If you’re eating out, or eating canned foods at home, you are eating unhealthy amounts of salt. The best choices at the super market are fresh and fresh frozen vegetables and fruits. You’re probably reading food labels for counting calories, but it’s just as important to look for salt content.

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One way to lower salt content from canned foods is to simply strain and wash the contents prior to using.

Any type of jerky, even made with lean meat such as turkey or venison, is likely to contain higher amounts of sodium. When we eat salty foods like this, our body wants to compensate so we get thirsty. We drink water to quench our thirst, and then our body decides to hold onto that water weight to balance out the water-to-salt ratio in our body.

If you haven’t thought much about salt intake and how it affects the numbers on your scale, you can try cutting down on your daily salt consumption. Remember that even foods that are listed on the label as “healthy” may end up being high in sodium.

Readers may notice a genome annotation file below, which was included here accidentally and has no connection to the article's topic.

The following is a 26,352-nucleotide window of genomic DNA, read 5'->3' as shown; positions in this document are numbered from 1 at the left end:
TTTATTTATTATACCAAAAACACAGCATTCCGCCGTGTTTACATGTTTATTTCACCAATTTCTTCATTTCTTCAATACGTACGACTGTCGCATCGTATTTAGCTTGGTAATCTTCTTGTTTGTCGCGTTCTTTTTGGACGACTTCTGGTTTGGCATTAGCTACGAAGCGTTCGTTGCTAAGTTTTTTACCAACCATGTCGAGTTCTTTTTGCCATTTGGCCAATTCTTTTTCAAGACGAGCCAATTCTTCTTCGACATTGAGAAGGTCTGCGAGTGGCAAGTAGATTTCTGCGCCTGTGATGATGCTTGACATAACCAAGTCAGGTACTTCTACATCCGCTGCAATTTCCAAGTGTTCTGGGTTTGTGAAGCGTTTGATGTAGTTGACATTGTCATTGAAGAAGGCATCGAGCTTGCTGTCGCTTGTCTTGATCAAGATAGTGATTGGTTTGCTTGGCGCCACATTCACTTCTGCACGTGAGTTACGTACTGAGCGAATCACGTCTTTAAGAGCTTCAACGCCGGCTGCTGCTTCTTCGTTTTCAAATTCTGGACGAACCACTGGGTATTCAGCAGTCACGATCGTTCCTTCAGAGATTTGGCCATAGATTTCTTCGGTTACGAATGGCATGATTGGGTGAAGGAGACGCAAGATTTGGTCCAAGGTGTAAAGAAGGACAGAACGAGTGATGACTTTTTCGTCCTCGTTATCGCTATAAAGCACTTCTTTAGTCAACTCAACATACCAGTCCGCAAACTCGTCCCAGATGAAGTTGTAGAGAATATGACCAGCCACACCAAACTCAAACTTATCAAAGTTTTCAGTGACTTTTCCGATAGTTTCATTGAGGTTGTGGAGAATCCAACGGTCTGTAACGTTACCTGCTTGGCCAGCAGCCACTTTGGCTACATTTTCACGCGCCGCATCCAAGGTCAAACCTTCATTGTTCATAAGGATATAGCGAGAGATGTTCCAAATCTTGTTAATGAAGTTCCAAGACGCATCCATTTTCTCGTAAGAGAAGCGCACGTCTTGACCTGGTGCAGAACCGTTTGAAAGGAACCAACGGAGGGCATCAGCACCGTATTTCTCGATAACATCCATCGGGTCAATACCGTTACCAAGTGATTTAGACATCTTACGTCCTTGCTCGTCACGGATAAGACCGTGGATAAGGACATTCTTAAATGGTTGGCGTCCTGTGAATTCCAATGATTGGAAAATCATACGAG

Take soy sauce, for example. You might like to sprinkle some into your healthy stir-fries when cooking. However, soy sauce contains as much as 1,000 mg of sodium per Tablespoon. That’s nearly half of the recommended daily allowance of sodium. So you could be enjoying an extremely weight-loss friendly meal, but once you add soy sauce, you might expect to see a few extra pounds showing up on the scale

2. Hormone Fluctuations

For women, hormone fluctuations throughout the monthly menstrual cycle affects how well our body is able to process sodium.